The limitations of the currently available treatment options clearly demonstrate the need for development of new interventions. Considering the fibroproliferative aspect of AS, a therapeutic approach that combines balloon dilation with application of an antiproliferative agent directly to the site of the stenosis seems logical. The mitotic inhibitor paclitaxel has antiproliferative effects as well as antifibrotic effects via inhibition of transforming growth factor-beta/Smad activity[12,13]. Use of PEBs has previously been shown to be clinically safe and effective for the treatment of coronary and femoro-popliteal arterial stenoses[14,15].
This is the first study to investigate endoscopic treatment with a PEB for AS after LT. SCS was achieved in 92.3% of cases, and was achieved after only one balloon dilation in 69% of cases. AS recurrence after SCS occurred in 16.6% of patients, which is much less frequent than the previously reported recurrence rate of about 30%[5-7]. All cases of AS recurrence were successfully treated by repeat balloon dilation. LTCS was achieved in 92.3% of cases, after 1.7 ± 1.1 balloon dilations. This is a notable achievement in comparison with previous reports that five or six interventions were generally required to achieve sustained resolution of AS[1-3,5].
Successful endoscopic treatment was associated with significantly decreased levels of bilirubin and liver enzymes (Table 1).
In this pilot study, endoscopic therapy with a PEB achieved a high rate of LTCS and a low rate of AS recurrence after SCS, indicating very promising outcomes for our treatment approach for AS after LT. Use of a PEB seems to reduce the number of interventional procedures required to achieve LTCS, thereby shortening the overall duration of endoscopic treatment. A reduced number of endoscopic interventions may also result in a decreased overall complication rate. Larger randomized clinical trials are needed to confirm our findings.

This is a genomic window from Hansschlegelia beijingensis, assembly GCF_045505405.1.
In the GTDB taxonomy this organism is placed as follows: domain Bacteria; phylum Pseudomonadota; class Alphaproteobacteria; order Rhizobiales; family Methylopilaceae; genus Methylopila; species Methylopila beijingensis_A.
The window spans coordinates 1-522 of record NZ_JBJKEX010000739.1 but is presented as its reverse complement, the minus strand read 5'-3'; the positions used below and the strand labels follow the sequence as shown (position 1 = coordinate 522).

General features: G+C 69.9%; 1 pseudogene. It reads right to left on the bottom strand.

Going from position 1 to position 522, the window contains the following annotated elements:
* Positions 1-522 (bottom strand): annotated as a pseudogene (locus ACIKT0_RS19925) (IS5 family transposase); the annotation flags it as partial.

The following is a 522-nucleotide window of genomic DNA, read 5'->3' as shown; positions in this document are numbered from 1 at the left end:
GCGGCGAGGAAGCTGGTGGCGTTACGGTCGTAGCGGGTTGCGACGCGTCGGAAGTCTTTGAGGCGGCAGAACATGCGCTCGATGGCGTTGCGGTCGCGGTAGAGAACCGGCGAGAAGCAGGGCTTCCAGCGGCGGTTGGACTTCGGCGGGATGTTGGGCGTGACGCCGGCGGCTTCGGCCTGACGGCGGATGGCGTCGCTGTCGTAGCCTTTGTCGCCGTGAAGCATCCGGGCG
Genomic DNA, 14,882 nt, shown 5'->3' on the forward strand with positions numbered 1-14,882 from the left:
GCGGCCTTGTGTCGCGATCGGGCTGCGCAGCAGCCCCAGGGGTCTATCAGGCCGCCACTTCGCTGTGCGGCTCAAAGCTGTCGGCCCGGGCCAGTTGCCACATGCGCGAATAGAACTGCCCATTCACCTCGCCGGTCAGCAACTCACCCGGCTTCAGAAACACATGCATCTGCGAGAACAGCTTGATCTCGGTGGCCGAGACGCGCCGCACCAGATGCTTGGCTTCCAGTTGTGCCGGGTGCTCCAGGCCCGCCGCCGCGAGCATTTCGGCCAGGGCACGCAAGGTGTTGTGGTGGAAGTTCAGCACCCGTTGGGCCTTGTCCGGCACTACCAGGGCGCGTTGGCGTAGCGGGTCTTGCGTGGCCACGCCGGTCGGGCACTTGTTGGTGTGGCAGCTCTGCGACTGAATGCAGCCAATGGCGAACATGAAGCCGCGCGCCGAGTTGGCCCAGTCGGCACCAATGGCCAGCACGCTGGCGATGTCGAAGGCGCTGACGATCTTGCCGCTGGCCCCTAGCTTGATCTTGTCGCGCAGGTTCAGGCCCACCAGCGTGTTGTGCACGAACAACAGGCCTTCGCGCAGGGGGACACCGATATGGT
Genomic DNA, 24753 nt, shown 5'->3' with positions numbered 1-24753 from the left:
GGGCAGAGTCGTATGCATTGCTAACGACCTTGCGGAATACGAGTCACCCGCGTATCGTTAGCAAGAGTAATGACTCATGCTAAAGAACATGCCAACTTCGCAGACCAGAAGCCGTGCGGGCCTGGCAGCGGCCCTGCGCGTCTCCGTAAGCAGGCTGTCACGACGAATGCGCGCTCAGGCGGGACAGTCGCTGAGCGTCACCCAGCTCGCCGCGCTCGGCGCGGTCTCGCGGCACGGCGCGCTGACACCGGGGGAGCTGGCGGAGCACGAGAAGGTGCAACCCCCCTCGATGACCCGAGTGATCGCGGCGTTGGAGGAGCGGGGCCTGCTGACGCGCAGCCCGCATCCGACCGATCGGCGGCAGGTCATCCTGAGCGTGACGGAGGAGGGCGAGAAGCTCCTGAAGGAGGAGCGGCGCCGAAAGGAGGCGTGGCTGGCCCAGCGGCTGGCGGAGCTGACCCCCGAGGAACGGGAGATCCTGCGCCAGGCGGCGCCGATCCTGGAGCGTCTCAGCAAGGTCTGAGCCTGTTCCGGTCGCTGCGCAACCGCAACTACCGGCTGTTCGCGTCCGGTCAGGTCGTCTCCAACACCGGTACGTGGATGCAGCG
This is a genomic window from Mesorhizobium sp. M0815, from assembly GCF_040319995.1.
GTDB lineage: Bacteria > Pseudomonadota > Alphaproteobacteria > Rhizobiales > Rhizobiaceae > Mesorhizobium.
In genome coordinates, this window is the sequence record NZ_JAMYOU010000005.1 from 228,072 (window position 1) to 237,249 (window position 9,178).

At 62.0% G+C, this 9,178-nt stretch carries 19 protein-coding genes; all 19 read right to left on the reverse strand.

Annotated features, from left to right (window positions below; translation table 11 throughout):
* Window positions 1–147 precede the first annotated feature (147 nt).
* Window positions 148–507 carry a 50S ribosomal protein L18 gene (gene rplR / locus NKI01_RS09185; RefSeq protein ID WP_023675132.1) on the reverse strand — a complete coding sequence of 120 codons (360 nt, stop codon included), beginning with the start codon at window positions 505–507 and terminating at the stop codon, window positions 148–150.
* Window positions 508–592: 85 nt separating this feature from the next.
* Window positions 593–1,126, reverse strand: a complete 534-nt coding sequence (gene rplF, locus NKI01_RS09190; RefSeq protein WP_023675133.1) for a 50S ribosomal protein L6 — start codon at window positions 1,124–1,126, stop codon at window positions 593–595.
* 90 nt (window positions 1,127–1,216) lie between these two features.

Biliary anastomotic stricture (AS) is an important cause of morbidity and graft failure after liver transplantation (LT). The reported success rate of endoscopic therapy for AS after LT is variable, and the optimal treatment for this complication is still unclear.
Patients with AS after LT usually undergo repeated endoscopic interventions, with balloon dilation with or without stent implantation, over a long time period. However, the reported success rate of balloon dilation alone is relatively low, and stent placement has a high complication rate.
Paclitaxel is an antifibrotic and antiproliferative agent. As AS after LT results from inflammatory fibrosis, this study investigated the effectiveness of endoscopic therapy with a paclitaxel-eluting balloon (PEB) for the treatment of such strictures. This is the first study to investigate the use of a PEB for the treatment of AS after LT.
The results of this study show that endoscopic therapy with a PEB may significantly reduce the number of interventions required to achieve complete resolution of AS after LT, thereby shortening the overall duration of endoscopic therapy.
After LT, AS may develop at the site of bile duct anastomosis. AS is caused by fibrosis during healing, and most cases develop within the first year after LT. Paclitaxel is a mitotic inhibitor that is used as a chemotherapeutic agent for the treatment of malignant tumors. Because of its antiproliferative effects, paclitaxel is also used to treat and prevent coronary restenosis.
In this paper, the authors reported the results of an extended follow up of their series of patients, included in a previous publication from the same group. Although new information is limited, the paper is interesting and well written.